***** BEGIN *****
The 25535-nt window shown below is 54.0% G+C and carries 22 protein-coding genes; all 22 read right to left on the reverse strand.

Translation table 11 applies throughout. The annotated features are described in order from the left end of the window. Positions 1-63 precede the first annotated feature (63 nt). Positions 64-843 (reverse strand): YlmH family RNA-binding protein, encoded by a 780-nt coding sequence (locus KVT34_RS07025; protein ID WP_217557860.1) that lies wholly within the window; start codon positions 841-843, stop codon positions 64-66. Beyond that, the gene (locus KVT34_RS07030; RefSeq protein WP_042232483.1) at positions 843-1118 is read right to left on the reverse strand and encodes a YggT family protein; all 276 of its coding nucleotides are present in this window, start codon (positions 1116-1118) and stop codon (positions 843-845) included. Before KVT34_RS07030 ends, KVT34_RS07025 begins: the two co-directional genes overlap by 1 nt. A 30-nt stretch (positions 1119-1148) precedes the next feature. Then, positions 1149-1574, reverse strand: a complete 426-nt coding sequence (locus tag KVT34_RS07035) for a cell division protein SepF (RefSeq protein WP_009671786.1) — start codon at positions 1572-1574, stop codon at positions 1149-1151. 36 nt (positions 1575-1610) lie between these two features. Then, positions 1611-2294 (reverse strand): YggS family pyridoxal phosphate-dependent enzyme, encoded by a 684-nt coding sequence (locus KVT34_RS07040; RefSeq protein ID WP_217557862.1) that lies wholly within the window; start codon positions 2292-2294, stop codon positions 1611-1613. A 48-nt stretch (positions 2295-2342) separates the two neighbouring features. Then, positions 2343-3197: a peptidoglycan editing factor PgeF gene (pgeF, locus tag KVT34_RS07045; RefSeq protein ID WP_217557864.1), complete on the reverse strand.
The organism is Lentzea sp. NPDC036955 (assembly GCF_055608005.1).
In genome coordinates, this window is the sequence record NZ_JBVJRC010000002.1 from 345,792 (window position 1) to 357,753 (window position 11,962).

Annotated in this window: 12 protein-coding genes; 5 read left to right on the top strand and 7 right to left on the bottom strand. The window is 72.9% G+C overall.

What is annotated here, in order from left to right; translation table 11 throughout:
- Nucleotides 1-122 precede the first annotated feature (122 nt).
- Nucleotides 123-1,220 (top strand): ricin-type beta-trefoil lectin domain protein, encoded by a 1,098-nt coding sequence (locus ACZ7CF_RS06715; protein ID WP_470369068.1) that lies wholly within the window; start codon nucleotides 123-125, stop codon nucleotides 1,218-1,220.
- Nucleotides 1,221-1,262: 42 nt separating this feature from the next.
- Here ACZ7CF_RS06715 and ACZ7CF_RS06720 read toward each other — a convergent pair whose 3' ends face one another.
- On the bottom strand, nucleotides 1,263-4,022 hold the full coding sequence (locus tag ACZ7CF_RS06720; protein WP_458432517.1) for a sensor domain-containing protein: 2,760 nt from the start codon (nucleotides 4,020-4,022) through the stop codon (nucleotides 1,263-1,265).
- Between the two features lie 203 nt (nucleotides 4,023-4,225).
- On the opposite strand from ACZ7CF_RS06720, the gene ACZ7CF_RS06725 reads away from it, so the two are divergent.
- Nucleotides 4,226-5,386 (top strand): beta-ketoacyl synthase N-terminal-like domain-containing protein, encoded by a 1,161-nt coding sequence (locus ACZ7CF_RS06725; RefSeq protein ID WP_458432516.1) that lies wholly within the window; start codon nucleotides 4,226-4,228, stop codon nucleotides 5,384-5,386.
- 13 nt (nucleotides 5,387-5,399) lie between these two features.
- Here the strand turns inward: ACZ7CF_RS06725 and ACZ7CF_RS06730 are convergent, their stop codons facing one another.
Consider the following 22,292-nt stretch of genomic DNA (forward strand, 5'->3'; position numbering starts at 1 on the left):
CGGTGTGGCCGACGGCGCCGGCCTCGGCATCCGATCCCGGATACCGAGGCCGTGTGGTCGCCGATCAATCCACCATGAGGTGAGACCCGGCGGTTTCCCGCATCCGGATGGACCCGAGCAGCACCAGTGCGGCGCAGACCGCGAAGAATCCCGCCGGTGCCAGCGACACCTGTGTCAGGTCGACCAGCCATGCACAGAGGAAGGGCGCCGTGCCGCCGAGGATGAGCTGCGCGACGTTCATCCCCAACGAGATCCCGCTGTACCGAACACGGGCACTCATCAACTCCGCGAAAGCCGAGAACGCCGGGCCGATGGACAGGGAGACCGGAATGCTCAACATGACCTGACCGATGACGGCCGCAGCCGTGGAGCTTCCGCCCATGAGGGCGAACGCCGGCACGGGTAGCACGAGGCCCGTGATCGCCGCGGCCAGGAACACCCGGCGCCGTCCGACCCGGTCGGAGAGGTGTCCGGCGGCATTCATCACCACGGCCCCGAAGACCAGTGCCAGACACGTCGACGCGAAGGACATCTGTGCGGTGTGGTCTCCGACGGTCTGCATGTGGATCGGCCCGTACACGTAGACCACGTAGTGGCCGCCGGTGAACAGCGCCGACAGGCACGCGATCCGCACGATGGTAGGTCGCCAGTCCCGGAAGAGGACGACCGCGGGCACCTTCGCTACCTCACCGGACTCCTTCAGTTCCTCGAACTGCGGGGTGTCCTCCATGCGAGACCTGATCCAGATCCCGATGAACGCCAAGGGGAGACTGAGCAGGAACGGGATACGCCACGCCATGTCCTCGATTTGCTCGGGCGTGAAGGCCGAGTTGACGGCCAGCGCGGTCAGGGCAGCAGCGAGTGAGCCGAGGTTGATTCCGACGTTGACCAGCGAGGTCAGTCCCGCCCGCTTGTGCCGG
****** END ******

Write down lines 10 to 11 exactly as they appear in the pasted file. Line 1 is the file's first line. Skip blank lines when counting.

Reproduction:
- Here ACZ7CF_RS06715 and ACZ7CF_RS06720 read toward each other — a convergent pair whose 3' ends face one another.
- On the bottom strand, nucleotides 1,263-4,022 hold the full coding sequence (locus tag ACZ7CF_RS06720; protein WP_458432517.1) for a sensor domain-containing protein: 2,760 nt from the start codon (nucleotides 4,020-4,022) through the stop codon (nucleotides 1,263-1,265).